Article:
Denmark's Prince Henrik, who wanted to be king, dies at 83

Prince Henrik of Denmark, the husband of Queen Margrethe who was famous for his public unhappiness at never being named king, has died at the age of 83.
The controversial French-born prince had been diagnosed with dementia last year and was admitted to hospital in January with a lung infection.
His flamboyant style was both loved and criticised by Danes.
Frustrated with his royal title, he announced in 2017 that he did not want to be buried next to his wife.
The 77-year-old queen accepted her husband's decision, the Royal House said at the time, breaking a 459-year-old tradition of burying royal spouses together.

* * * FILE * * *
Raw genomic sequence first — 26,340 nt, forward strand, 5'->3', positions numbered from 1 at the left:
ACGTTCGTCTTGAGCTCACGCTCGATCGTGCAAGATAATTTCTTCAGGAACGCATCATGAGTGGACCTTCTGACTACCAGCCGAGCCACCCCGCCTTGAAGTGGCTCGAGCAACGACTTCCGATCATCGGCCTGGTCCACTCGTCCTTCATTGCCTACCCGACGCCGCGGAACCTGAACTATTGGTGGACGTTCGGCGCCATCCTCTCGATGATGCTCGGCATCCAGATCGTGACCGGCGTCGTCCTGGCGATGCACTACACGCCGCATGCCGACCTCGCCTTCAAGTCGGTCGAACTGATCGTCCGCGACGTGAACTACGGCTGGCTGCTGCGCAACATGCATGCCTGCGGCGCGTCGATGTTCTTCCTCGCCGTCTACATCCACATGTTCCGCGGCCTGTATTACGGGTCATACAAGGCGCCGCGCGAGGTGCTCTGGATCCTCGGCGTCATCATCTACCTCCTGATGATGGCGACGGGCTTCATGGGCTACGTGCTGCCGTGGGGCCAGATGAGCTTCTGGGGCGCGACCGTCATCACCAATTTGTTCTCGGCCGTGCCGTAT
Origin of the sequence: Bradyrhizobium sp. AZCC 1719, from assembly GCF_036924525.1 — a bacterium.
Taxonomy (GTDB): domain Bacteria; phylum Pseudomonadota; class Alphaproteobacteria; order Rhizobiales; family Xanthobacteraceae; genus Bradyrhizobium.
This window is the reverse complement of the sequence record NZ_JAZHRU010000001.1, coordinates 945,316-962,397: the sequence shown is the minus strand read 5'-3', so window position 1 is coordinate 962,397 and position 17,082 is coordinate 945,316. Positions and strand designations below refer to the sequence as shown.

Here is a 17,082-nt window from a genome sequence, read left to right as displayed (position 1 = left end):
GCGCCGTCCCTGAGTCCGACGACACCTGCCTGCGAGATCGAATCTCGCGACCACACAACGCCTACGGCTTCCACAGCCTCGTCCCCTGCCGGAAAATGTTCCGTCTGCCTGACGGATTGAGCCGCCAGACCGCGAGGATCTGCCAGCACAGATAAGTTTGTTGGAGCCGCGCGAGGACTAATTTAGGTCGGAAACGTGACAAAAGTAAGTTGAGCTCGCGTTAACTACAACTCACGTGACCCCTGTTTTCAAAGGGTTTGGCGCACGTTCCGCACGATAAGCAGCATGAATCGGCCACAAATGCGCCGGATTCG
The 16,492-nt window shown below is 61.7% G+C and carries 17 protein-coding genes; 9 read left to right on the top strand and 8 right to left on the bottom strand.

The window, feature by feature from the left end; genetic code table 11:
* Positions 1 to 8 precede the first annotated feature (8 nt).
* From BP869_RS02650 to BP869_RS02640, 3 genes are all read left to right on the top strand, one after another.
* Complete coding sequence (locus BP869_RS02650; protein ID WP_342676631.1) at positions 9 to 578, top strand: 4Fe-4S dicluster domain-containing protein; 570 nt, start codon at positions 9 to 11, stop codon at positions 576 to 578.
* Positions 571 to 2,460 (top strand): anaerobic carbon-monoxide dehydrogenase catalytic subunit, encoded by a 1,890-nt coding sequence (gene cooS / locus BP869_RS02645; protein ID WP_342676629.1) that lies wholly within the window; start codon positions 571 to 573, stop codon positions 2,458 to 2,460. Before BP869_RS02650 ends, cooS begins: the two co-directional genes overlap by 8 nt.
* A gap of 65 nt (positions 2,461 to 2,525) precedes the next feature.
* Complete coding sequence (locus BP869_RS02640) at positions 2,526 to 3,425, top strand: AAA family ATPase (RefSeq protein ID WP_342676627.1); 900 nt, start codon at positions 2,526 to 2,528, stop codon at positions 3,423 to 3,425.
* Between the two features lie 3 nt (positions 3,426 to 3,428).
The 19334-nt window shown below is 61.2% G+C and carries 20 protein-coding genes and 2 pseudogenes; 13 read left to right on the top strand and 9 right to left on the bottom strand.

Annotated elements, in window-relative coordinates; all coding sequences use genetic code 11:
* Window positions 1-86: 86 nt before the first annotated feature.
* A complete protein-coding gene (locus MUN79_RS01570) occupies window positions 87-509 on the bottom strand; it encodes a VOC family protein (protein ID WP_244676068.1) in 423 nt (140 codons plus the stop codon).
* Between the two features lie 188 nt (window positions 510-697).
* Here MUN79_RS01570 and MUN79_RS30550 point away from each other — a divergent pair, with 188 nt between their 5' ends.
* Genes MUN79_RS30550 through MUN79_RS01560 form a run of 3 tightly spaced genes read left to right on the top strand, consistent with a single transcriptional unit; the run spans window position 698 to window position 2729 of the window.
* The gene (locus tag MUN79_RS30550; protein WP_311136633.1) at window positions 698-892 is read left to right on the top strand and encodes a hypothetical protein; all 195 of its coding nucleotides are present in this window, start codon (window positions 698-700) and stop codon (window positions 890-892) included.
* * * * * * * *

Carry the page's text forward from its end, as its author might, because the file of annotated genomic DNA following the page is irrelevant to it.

The prince died "peacefully in his sleep" at the Fredensborg Castle, north of Copenhagen, with Queen Margrethe and their two sons - Crown Prince Frederick and Prince Joachim - at his side.

Born Henri Marie Jean André de Laborde de Monpezat on 11 June 1934, Prince Henrik married the then-crown princess Margrethe in 1967. He met her while stationed in London as a diplomat.
When she became queen in 1972, he was named Prince Consort - as in most monarchies, a princess traditionally becomes queen when her husband takes the throne, but a man does not become king if his wife becomes queen.
But over the years, the prince - who changed his name to Henrik as a mark of respect - made no secret about his unhappiness at being denied the title of king. And many Danes disliked him for that, seeing it as a sign of an arrogant man hungry for recognition.
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